• The short answer is, I don’t give a damn.

    Expanding somewhat: I’ve said I vote Republican because their views are more similar to mine. The margin is pretty damned small. Both parties are occupied at the top levels by people who consider it their birthright to fuck with me. My objection to Democrats is recent, based on the ascendancy of an ideology that not only declares itself entitled to fuck with me, it assigns itself moral ascendancy to justify it — FOAD. I’m determined to vote, but I have only one example in forty-odd years of voting that wasn’t lesser-of-two-evils by a thin margin, and that was local, a neighbor I liked and trusted.

    That being the case, if there’s vote fraud I want it stopped, be it Democrat, Republican, Libertarian, or Monster Loony Party, and regardless of who won or lost. Clear enough?

    Regards,
    Ric

  • Why nastiness? Why not? You and your fellows aren’t inhibited.

    It is not genteel or “civil” to accuse me and mine of mopery, dopery, and skulduggery along the spaceways — case in point, gtomkins’s paranoiac postulations @35 — no matter how careful you are to phrase it. I simply reply in kind, with occasional outbreaks of temper.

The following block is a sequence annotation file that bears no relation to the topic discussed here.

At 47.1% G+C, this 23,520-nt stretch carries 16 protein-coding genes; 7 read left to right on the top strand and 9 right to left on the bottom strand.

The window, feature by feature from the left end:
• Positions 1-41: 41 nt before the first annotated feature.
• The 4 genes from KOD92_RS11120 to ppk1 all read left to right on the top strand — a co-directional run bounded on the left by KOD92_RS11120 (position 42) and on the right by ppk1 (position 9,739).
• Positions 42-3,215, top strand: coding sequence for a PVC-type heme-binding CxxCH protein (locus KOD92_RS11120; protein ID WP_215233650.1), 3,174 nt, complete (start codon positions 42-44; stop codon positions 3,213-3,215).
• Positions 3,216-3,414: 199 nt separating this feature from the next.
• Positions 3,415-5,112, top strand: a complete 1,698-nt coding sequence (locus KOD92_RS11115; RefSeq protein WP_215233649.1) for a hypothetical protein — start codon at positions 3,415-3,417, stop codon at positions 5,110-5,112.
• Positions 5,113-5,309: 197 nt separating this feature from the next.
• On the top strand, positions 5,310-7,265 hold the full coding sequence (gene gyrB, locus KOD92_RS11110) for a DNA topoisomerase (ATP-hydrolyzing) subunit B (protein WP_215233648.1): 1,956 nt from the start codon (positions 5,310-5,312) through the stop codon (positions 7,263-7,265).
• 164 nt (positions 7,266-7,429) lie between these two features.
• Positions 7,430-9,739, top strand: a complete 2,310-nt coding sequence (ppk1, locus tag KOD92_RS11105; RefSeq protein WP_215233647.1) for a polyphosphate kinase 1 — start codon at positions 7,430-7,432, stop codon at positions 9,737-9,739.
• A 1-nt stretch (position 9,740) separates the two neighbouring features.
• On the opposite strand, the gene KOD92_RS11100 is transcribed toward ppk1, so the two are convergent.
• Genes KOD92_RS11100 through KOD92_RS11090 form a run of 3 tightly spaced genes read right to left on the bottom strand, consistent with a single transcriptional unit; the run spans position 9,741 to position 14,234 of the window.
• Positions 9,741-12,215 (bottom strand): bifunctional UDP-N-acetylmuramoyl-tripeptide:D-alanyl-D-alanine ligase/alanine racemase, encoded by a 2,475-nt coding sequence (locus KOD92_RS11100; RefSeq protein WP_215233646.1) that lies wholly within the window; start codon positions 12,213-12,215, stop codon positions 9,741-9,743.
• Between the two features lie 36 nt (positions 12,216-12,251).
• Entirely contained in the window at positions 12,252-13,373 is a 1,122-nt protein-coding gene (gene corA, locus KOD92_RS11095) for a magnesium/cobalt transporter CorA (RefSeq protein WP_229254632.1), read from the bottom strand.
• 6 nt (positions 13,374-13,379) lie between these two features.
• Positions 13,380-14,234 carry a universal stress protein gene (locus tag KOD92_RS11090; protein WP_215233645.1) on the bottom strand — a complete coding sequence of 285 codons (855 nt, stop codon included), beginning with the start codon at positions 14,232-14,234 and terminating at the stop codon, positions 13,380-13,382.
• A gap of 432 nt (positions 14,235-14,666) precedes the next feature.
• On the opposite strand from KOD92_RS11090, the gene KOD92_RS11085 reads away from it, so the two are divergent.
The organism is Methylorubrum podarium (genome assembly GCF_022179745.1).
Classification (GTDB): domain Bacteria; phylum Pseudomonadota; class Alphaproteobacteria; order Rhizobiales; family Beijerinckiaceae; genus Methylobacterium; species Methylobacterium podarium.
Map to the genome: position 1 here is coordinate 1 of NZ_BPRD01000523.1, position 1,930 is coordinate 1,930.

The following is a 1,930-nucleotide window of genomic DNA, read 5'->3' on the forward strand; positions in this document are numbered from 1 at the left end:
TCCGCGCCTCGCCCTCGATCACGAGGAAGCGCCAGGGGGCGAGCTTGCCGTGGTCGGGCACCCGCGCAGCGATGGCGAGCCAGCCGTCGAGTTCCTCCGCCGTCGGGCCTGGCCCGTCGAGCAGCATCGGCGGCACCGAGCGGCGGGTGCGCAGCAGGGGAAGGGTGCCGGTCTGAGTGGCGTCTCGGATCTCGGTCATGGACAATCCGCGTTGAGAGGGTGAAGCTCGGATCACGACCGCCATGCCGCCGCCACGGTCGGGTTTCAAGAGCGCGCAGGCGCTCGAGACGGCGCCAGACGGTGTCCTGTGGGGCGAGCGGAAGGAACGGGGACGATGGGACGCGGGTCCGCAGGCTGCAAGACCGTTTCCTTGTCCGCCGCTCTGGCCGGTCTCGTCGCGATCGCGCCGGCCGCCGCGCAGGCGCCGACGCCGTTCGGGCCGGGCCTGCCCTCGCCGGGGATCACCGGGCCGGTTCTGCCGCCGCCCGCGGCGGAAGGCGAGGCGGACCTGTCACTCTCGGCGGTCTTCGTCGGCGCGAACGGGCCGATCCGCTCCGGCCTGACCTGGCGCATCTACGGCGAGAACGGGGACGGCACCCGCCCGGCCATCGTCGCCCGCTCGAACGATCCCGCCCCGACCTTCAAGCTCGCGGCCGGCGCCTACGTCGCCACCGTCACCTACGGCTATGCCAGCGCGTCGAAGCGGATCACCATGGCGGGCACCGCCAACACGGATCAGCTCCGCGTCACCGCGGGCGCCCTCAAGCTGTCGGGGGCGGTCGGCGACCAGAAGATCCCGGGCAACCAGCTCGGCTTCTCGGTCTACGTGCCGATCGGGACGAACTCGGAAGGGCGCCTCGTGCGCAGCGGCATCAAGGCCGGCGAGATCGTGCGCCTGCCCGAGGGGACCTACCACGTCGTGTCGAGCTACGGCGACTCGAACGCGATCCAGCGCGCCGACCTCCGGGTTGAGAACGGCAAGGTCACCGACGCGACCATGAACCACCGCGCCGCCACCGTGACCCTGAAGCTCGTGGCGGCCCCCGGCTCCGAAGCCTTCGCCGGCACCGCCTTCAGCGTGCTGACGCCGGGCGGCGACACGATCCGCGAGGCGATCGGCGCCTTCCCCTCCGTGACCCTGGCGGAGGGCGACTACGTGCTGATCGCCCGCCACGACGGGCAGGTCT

I and my fellows would be happy to deal with you on the basis of good faith, provided you were willing to return the favor. Since you clearly are not, you’re going to see some intemperate language. Deal with it.

    Regards,
    Ric

  • Laura, in an ideal world you’d be right, and I’d be arguing your part. That ship sailed long ago, and it’s not coming back.

    Your Grandmother is not remarkable — I’ve never had to show any kind of ID to register or to vote, because I live in a small town and all the people involved know me; I don’t even show ID at the bank, because I held the clerk when she was a baby. I would like it if we could all live in an environment where that degree of familiarity and trust was routine.